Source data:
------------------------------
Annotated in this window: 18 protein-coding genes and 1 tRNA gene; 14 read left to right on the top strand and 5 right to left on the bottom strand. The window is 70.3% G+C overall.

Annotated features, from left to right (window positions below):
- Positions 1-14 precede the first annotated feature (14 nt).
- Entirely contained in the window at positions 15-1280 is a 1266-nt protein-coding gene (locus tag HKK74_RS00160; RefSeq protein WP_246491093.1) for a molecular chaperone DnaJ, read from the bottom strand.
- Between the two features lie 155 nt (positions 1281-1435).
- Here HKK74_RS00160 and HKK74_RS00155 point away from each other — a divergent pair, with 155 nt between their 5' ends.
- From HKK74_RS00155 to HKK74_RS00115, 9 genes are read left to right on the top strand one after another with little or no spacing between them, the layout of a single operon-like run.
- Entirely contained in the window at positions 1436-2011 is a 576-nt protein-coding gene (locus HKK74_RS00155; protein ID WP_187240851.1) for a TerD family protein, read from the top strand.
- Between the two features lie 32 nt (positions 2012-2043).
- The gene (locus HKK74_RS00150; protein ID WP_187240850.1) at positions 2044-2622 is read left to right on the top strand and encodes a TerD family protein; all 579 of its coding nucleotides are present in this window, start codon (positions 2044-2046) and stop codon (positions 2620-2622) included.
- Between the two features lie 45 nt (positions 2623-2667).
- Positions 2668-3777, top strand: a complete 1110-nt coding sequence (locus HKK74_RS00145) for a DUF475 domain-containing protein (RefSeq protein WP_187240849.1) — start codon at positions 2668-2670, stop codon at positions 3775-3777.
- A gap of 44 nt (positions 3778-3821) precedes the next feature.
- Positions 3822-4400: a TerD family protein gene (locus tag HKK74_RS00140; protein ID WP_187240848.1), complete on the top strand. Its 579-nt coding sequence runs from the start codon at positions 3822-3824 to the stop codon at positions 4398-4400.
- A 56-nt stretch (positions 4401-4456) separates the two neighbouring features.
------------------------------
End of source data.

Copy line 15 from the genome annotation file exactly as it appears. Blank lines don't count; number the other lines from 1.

- A 56-nt stretch (positions 4401-4456) separates the two neighbouring features.